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Removing Tarnish


#1

Of all the products for tarnish removal on silver, what is the best
one you know of that can be purchased commercially. I need something
for our jewelry in our cases that is easy to use and to clean up.

Any thoughts?

-k
Karen Christians
http://www.metalwerx.com/
Accredited Jewelry Instruction


#2

Attn. Karen, Greetings; Might try this: Line a plastic bucket with tin
foil. Stir Baking Soda into HOT distilled water, add to bucket…Dip
and enjoy. Take care-- Dave (18k)


#3

Hello Karen: I have found that the tarnish remover sold by Swest Inc.
is the best. It takes only seconds. It is purple and smells like
rotten eggs (Sulfur smell). I use it to remove the pinkish tint on
gold caused by perfumes and chlorine also.
http://www.swestinc.com/jeweler.html

Michael R. Mathews Sr. Victoria,Texas USA


#4

Karen I don’t know about purchased commercially but have you tried the
washing soda and aluminium trick? Dissolve washing soda in warm water,
drop some aluminium foil in and then drop in your silver - lots of
bubbles and clean silver. I ahve done this in front of customers on
their own pieces (call it magic formula!) and they lokk at me as if I
am an alchemist bit leave with a big smile on their face!

Andy Parker, Agate House Lapidary
Ulverston, Cumbria, England
@Andy_Parker
www.agatehouse.co.uk
Tel: 01229 584023


#5

I’ve had good luck with Tarn-X, but you can’t use it on soft stones,
like turquoise, opal, etc. For these, I use a Sunshine cloth, sold by
Rio. These last until you can’t stand to pick them up because they’re
so grundgey looking you’re afraid you’ll catch something. Most
important is to prevent tarnish in the first place. I use Renaissance
wax or a very dilute solution of high grade (cabinet grade) lacquer.
I’ve not had a problem with either product yellowing or obscuring
patina colors, and tarnish is no longer a problem.


#6

Karen, I was showing a couple of friends the aluminum plate with
baking soda in hot water method and was wearing a very tarnished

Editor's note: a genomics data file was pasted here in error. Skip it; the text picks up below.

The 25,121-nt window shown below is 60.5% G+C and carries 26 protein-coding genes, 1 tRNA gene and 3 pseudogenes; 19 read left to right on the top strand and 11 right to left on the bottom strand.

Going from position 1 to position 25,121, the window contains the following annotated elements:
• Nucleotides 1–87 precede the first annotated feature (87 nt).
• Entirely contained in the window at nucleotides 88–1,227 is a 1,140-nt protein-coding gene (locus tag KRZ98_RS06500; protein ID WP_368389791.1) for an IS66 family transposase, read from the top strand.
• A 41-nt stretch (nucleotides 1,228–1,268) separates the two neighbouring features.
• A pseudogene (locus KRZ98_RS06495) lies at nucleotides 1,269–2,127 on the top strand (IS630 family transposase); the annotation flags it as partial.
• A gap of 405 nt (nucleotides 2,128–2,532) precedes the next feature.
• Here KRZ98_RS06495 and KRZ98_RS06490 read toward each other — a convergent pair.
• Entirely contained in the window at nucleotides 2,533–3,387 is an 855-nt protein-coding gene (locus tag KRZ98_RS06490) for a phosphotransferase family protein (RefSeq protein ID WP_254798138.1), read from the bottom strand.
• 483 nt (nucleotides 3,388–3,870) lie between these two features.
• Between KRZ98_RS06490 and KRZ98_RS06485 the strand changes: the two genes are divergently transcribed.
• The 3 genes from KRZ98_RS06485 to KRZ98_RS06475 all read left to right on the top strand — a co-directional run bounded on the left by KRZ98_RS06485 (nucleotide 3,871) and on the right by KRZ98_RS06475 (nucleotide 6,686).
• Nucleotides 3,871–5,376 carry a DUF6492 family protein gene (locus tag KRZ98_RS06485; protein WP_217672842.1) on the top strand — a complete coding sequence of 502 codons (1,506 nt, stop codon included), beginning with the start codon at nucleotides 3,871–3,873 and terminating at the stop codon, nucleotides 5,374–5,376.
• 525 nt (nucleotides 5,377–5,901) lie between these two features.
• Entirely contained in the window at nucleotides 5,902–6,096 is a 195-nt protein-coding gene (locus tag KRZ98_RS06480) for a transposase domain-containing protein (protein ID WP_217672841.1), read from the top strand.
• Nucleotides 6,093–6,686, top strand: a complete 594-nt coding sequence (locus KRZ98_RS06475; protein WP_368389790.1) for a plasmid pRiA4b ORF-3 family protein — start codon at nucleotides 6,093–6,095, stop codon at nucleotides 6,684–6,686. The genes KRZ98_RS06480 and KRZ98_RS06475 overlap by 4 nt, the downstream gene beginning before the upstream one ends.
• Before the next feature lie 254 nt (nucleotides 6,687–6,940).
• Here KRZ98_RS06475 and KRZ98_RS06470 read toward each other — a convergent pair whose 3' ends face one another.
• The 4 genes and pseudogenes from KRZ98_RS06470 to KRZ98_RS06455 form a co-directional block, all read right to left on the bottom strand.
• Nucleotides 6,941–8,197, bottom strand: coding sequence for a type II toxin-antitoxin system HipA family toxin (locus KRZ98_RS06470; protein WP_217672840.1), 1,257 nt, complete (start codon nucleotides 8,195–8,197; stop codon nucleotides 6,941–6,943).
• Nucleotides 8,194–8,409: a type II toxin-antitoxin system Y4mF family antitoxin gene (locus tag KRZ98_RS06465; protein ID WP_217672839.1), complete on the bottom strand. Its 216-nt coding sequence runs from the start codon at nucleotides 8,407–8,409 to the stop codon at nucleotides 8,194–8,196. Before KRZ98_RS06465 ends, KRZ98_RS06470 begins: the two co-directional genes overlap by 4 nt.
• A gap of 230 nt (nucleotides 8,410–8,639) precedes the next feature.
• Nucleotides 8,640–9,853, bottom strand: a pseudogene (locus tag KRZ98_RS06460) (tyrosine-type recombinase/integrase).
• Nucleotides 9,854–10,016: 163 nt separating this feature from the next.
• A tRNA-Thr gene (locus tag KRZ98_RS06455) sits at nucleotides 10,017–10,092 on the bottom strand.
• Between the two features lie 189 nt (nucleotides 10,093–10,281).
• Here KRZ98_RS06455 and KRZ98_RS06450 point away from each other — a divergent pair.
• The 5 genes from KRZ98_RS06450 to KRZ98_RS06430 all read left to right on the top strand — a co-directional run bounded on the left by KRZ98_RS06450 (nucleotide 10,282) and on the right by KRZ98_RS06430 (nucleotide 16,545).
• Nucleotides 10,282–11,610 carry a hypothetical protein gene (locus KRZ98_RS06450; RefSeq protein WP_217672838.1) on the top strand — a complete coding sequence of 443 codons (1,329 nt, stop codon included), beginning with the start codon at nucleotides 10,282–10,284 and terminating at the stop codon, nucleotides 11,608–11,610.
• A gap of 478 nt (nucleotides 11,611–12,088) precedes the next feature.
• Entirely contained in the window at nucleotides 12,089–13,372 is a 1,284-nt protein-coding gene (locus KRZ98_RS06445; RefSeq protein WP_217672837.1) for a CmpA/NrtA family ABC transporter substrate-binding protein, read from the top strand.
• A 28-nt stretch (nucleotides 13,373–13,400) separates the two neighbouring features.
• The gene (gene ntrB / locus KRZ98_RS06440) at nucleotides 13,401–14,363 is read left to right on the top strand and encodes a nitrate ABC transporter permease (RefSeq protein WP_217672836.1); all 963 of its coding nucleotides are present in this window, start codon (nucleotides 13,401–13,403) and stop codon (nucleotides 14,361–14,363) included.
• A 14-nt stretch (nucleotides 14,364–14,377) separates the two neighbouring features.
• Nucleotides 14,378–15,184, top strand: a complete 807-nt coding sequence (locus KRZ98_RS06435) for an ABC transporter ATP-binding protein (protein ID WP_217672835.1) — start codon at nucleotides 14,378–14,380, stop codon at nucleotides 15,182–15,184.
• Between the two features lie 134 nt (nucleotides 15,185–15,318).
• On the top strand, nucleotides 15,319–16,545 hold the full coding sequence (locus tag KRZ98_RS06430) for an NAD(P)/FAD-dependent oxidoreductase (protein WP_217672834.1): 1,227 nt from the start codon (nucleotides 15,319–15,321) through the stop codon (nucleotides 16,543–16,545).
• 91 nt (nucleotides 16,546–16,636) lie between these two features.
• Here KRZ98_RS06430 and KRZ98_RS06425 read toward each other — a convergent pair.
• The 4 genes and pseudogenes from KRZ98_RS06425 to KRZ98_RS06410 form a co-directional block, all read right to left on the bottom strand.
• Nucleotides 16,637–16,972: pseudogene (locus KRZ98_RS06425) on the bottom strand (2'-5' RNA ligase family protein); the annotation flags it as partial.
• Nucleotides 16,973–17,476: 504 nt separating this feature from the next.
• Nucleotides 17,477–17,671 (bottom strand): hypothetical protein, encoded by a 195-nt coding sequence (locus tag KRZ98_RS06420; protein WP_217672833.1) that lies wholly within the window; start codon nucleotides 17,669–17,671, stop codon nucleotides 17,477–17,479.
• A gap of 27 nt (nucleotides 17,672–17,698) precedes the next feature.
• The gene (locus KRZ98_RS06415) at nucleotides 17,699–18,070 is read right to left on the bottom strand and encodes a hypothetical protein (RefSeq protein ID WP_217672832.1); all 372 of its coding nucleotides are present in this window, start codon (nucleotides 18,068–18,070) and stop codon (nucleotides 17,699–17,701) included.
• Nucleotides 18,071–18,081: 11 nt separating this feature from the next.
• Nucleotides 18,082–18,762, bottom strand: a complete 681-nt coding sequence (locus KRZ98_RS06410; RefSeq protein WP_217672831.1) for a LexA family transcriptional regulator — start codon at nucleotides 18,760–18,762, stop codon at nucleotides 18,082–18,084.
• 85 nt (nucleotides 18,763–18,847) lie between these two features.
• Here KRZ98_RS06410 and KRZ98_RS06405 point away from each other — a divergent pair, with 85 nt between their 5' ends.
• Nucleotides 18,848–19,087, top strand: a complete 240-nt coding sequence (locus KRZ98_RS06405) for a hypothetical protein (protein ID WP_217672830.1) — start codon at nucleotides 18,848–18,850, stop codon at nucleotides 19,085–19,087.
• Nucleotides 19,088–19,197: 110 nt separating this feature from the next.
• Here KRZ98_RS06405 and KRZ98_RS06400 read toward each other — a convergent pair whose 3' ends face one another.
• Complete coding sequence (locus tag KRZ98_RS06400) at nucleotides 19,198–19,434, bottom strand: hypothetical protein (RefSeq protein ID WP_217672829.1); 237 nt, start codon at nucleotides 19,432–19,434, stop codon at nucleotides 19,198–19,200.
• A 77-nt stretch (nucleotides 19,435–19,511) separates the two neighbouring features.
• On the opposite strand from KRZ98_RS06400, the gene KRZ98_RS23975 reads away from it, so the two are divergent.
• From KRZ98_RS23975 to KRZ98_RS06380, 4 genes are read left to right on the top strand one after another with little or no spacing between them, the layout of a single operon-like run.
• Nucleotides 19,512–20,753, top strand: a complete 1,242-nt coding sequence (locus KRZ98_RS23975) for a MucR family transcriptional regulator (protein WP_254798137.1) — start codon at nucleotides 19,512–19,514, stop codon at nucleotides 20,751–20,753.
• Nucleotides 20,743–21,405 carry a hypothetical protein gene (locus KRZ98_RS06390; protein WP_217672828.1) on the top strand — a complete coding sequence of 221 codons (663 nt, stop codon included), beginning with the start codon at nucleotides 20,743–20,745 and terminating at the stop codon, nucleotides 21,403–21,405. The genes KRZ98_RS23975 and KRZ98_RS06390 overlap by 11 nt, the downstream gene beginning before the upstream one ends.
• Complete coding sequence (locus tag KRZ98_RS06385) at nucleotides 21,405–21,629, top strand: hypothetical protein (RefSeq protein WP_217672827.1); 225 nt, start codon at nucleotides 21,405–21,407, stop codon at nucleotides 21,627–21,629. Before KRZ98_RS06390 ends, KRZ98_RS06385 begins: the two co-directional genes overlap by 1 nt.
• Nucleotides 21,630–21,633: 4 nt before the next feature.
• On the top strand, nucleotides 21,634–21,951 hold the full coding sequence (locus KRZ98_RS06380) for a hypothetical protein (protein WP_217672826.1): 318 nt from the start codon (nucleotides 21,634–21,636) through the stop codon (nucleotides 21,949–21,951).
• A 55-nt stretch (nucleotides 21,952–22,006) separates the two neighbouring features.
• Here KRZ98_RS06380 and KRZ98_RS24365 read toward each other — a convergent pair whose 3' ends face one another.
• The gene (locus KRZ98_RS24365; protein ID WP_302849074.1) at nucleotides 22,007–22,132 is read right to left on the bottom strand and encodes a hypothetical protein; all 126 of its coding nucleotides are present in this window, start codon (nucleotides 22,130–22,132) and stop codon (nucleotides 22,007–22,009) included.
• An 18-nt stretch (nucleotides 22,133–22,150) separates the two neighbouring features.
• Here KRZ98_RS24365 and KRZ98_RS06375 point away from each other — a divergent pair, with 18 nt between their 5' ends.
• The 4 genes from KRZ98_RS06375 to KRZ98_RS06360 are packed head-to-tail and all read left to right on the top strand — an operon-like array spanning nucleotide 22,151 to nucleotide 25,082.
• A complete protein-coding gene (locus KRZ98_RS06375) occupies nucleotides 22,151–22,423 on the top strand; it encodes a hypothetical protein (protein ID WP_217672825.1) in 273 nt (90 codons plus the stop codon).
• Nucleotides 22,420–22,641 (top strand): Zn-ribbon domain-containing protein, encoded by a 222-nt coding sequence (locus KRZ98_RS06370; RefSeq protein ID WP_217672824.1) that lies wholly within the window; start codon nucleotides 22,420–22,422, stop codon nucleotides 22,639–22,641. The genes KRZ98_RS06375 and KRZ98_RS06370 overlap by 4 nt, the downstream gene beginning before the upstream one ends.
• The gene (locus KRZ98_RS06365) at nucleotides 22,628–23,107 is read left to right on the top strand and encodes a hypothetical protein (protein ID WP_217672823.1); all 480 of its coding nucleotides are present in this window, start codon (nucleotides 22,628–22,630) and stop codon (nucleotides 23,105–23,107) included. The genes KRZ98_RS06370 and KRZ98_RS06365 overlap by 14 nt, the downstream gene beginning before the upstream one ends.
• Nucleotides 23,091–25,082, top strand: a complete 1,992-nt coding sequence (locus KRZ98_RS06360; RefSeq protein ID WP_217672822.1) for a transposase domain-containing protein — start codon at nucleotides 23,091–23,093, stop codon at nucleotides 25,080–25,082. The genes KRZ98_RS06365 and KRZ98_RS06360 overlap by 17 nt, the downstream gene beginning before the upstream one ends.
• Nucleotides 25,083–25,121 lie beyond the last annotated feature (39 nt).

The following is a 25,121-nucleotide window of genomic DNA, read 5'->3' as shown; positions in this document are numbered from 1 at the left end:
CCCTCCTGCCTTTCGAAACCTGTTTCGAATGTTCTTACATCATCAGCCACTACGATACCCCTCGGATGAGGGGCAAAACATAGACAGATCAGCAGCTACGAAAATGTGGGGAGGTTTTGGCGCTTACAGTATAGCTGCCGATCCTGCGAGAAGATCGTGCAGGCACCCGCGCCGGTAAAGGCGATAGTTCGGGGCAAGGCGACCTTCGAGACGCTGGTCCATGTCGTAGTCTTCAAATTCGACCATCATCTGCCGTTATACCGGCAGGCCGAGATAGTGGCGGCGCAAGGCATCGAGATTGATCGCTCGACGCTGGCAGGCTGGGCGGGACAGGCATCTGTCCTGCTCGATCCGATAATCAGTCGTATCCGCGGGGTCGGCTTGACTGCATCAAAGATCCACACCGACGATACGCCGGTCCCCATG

silver ring. I was cleaning a large sterling platter using a foil
turkey pan first and then my stainless steel sink. What came out the
cleanest and most rapidly was the ring I was wearing, shiny as new.

Second idea although it works too well where there is intentional
darkening is the Ionic system “Speed Brite”, it took too much
blackening from an Indian Ring I allowed to be demonstrated on.

Good luck,
Teresa


#7

Just an additional note to the aluminium foil and washing soda method
of cleaning silver.

This is an electrolytic process and the silver being cleaned has to
be in contact with the aluminium. It works well with silver plated
items as well.

Don’t substitute your favourite aluminium cook pot with a washing
soda solution in it. It will work well but you will end up with holes
in the pan. The aluminium is eaten away by the process.

Tony Konrath
Gold and Stone
www.goldandstone.com
tony@goldandstone.com


#8

Ok, I’ve read so many replies saying that the soda/aluminium
foil/warm water trick works like magic, that I have to say that when I
tried it, on old silver-plated flatware, it didn’t work.

What did I do wrong? Not enough soda?

I’ve also seen some reference to using “washing soda.” I’ve got a box
of this, in addition to regular ole “baking soda” (sodium
bicarbonate), does either work as well as the other?

So, what are the proportions? One cup of soda to a gallon of water?

Karen, for jewelry in the case, I’d say a “sunshine cloth” would be
most convenient, least messy. And waxing the jewelry to prevent